"The whole process is challenging and a learning experience.”
Niladri Kumar is an extraordinary Indian classical fusion musician.
Kumar is a multi-award winning musician and artist. He has worked on major blockbuster hits. He has even created his own musical instrument that fuses both the guitar and the sitar, smartly titled the ‘zitar.’
Music is in Kumar’s blood. He began his musical journey at a very early age. Since then, he has developed into a master of his genre.
Kumar was born on February 2, 1973 in Kolkata, India. He started learning the craft of music under the guidance of his father Pandit Kartick Kumar, a sitar maestro. His father was a disciple of late Ravi Shankar and trained his son in the art of sitar playing. At the age of six, Kumar gave his debut sitar performance in Pondicherry, India:
“I wouldn’t say I started my musical journey. But I started very young because I came from a family of traditional sitar players. So, we had to learn. It was just a very normal process.”
Following years of training, Kumar began to appreciate different ‘gharana styles’ (various music or styles of dance). His technical skills developed at a considerable rate. Soon he matched his father’s skills and obtained the magical touch of the sitar.
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Kumar recorded his first piece alongside famous music directors Laxmikant-Pyarelal in the late 1980’s. Gaining much recognition, it became a platform for his future success.
Classical music is embedded in Kumar’s roots. Yet, he finds influence in all genres of music, old and new, East and West:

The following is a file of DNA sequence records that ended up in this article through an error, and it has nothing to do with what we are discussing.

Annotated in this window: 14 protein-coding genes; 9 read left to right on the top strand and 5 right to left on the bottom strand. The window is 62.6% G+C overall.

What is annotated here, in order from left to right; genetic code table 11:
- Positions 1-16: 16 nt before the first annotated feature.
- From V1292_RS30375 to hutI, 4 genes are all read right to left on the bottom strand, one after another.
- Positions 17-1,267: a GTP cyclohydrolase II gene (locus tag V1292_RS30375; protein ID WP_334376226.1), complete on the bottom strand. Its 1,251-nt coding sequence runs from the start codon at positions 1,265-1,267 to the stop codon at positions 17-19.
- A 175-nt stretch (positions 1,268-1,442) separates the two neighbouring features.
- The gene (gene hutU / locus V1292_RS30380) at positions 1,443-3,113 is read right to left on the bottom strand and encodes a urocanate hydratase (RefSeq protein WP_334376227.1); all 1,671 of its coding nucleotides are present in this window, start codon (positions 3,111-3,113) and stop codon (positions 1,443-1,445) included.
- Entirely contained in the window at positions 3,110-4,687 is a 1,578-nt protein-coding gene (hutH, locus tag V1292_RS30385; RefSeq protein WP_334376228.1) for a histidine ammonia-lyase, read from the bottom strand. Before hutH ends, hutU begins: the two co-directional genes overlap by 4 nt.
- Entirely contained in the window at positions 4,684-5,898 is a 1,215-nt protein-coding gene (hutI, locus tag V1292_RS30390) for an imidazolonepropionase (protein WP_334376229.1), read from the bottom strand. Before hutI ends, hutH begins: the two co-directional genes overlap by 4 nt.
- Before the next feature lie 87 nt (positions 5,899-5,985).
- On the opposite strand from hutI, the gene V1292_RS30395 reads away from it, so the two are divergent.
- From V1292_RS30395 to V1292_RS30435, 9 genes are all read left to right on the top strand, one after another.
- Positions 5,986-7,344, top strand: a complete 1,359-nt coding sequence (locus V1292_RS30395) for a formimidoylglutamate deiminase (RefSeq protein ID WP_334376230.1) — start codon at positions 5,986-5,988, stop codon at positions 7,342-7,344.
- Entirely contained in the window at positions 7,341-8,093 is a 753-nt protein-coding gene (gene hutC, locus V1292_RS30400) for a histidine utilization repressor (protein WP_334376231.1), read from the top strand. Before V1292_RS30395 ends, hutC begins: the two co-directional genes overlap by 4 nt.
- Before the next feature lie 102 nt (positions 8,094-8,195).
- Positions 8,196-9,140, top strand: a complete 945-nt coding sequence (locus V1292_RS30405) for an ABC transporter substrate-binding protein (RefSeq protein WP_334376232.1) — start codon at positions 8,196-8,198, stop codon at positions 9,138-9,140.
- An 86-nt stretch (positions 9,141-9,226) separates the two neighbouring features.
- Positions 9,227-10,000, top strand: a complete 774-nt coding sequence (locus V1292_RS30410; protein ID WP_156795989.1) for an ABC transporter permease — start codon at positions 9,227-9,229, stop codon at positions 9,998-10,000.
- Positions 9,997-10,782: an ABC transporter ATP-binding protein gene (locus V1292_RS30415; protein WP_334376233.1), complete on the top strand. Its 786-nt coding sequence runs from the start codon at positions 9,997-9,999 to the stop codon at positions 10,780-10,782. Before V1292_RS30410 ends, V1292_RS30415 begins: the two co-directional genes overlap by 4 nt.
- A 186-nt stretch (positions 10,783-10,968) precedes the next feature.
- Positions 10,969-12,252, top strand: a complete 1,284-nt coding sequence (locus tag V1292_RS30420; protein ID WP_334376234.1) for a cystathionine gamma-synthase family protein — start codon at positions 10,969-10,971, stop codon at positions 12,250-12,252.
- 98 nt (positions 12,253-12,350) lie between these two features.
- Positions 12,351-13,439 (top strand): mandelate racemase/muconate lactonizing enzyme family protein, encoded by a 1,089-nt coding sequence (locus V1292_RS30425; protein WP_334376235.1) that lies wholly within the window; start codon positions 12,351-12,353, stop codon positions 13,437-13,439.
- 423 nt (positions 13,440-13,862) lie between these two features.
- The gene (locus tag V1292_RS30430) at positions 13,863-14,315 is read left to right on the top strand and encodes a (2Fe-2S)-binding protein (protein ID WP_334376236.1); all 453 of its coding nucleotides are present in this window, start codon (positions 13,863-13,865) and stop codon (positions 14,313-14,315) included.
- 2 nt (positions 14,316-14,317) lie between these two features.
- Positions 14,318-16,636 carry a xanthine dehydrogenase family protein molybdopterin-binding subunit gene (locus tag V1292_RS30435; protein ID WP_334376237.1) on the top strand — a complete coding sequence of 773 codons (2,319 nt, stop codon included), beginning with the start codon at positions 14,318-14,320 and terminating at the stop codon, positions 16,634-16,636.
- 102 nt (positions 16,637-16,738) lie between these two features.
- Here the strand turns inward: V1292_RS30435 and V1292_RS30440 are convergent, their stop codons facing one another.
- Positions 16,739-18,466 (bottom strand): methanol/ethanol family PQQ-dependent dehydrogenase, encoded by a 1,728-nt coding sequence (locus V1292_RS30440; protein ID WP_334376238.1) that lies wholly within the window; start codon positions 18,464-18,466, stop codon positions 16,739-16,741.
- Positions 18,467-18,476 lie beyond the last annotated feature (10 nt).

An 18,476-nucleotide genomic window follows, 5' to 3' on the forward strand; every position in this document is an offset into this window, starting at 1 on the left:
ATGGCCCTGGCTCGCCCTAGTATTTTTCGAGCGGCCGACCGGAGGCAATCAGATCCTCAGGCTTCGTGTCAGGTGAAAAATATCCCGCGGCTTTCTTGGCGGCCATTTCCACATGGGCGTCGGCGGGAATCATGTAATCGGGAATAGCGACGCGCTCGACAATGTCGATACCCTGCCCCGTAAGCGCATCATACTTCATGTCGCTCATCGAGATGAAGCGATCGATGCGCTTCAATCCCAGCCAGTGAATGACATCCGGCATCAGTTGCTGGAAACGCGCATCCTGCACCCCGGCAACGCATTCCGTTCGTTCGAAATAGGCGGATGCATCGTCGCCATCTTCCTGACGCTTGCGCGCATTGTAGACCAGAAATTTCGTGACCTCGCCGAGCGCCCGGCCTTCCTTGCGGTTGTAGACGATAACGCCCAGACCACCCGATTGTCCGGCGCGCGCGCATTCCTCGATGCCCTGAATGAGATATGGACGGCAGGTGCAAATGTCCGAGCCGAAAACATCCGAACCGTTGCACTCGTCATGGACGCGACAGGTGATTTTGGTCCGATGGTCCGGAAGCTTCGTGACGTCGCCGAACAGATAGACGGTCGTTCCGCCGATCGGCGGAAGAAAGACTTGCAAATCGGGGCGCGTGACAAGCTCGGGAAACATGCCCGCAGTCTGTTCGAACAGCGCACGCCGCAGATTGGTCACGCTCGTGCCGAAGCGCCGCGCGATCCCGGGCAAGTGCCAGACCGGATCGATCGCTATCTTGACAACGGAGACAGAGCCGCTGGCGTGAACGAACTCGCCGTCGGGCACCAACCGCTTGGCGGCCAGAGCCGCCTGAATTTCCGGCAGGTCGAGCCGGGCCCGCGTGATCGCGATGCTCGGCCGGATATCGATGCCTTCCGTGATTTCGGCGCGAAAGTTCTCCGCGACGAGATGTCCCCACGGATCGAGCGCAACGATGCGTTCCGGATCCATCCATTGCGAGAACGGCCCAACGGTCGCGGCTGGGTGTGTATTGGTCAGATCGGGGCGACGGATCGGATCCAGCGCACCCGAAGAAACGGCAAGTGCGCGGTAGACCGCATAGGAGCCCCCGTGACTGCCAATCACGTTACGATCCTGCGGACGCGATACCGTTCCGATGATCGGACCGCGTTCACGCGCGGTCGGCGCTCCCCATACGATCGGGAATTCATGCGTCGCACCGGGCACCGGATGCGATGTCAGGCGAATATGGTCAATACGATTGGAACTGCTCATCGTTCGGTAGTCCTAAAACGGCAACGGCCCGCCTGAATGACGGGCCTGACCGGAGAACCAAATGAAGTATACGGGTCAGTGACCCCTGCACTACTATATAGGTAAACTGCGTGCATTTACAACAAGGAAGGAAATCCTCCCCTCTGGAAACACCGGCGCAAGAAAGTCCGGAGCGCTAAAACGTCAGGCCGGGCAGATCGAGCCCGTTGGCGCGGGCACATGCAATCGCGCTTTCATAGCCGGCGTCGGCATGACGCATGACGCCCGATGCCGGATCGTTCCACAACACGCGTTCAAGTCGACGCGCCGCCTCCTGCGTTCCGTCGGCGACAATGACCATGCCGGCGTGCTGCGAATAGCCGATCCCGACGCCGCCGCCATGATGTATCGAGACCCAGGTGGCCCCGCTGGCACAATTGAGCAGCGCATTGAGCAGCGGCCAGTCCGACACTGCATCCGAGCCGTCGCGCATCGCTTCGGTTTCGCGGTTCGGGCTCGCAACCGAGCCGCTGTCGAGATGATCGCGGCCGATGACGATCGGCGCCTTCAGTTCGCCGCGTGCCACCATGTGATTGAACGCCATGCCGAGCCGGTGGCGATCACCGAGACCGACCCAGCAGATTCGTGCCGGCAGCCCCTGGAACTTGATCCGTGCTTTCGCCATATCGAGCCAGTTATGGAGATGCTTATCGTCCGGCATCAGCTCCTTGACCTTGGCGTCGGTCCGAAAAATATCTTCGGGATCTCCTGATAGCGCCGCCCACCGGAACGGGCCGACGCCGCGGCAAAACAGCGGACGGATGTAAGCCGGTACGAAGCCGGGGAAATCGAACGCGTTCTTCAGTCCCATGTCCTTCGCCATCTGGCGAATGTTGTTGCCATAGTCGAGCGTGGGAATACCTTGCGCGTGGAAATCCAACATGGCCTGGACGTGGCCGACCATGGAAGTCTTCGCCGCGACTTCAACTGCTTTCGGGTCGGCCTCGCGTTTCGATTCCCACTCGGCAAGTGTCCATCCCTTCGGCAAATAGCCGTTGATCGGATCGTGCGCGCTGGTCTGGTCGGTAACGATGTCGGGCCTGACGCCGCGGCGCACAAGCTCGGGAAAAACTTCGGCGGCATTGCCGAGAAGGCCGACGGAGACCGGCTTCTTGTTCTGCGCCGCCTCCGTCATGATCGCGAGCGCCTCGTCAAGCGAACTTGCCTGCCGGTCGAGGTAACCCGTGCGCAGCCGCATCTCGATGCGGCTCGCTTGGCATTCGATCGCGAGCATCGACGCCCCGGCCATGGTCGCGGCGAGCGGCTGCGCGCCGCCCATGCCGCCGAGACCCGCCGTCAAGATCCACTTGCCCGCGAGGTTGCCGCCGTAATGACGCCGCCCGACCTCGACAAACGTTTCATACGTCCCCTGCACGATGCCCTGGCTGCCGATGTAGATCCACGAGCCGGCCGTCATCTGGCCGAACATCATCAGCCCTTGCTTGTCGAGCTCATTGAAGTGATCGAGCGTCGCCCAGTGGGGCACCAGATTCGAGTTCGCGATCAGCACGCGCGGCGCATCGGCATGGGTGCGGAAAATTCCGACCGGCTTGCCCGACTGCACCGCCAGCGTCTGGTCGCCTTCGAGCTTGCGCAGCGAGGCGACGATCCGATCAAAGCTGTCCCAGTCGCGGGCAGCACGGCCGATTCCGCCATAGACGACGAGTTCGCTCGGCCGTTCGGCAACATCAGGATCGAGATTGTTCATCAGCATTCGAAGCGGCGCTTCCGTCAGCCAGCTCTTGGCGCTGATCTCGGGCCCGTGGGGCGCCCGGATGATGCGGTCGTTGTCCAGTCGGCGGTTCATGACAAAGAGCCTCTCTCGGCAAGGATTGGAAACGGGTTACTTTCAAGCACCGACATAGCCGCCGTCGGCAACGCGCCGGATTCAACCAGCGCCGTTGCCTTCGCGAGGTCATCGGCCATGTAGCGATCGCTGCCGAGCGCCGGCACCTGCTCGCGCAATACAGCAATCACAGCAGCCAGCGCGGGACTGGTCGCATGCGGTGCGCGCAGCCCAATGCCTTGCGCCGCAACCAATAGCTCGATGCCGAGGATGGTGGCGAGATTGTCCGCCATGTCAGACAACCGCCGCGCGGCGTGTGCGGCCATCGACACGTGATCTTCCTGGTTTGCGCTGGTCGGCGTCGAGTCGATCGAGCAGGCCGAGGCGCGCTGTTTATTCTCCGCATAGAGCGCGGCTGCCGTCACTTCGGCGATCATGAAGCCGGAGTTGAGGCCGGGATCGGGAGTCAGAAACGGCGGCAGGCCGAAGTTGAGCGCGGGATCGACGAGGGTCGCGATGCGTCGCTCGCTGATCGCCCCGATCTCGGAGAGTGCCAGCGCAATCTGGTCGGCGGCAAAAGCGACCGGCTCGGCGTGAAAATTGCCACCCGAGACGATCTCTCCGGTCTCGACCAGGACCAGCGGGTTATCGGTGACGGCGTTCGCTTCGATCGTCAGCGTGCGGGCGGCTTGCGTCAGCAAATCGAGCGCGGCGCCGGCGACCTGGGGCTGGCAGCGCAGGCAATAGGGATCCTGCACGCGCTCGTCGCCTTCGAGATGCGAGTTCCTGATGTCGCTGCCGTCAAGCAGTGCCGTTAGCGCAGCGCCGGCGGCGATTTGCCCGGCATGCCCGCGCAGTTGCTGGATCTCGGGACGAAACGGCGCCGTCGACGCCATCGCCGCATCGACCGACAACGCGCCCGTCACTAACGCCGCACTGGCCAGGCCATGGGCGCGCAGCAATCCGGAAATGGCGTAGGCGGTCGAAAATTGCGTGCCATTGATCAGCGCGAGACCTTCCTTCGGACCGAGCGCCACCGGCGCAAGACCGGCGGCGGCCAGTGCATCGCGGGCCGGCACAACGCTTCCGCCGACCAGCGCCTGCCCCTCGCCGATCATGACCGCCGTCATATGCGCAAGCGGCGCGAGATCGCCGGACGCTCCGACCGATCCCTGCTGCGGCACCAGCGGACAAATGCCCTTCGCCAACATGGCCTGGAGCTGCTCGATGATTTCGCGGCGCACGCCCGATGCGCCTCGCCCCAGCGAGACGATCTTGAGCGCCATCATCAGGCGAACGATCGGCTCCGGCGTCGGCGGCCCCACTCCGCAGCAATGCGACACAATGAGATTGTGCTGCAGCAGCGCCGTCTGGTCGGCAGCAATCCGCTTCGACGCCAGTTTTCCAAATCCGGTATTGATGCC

“India was just opening up, you see, we never used to get so many records from the West. I was exposed [as a teenager] to so many different sounds that intrigued and interested me. What I feel as a musician is because of the journey of what I was exposed to…Our traditional Ustad’s used to tell us, ‘Before you like a music, you should hear it thrice.’ So by the third time I used to like every kind of music.”
Following his classical training, Kumar desired to reach out to younger audiences, being young himself. As classical music was specific to older, wiser generations, Kumar wished to create a new type of fusion music. This new type would combine the melodious harmony and complexity of classical, but add a modern and fresher thread. Doing so, he hoped to make classical music popular among youngsters.
Hence, he revolutionised the way the sitar was played by creating his own instrument called the ‘zitar.’ The ‘zitar’ is a combination of the sitar and a guitar. Kumar decreased the number of strings from 20 to 5, similar to that of a guitar. He then added an electronic pick within the sitar body to create an authentic guitar rock sound.
Kumar released his album, Zitar, in 2008, using this new creation. Music critics responded positively and he sold millions of copies worldwide. Immediately, Kumar’s sound had a definite edge; percussion combined with electric tones blurring the boundary between classical and modern. He had essentially created a new fusion genre.
Since then, Kumar has made a name for himself in the music industry. In 2011, he collaborated with fellow fusion artist Talvin Singh and released a full album titled Together.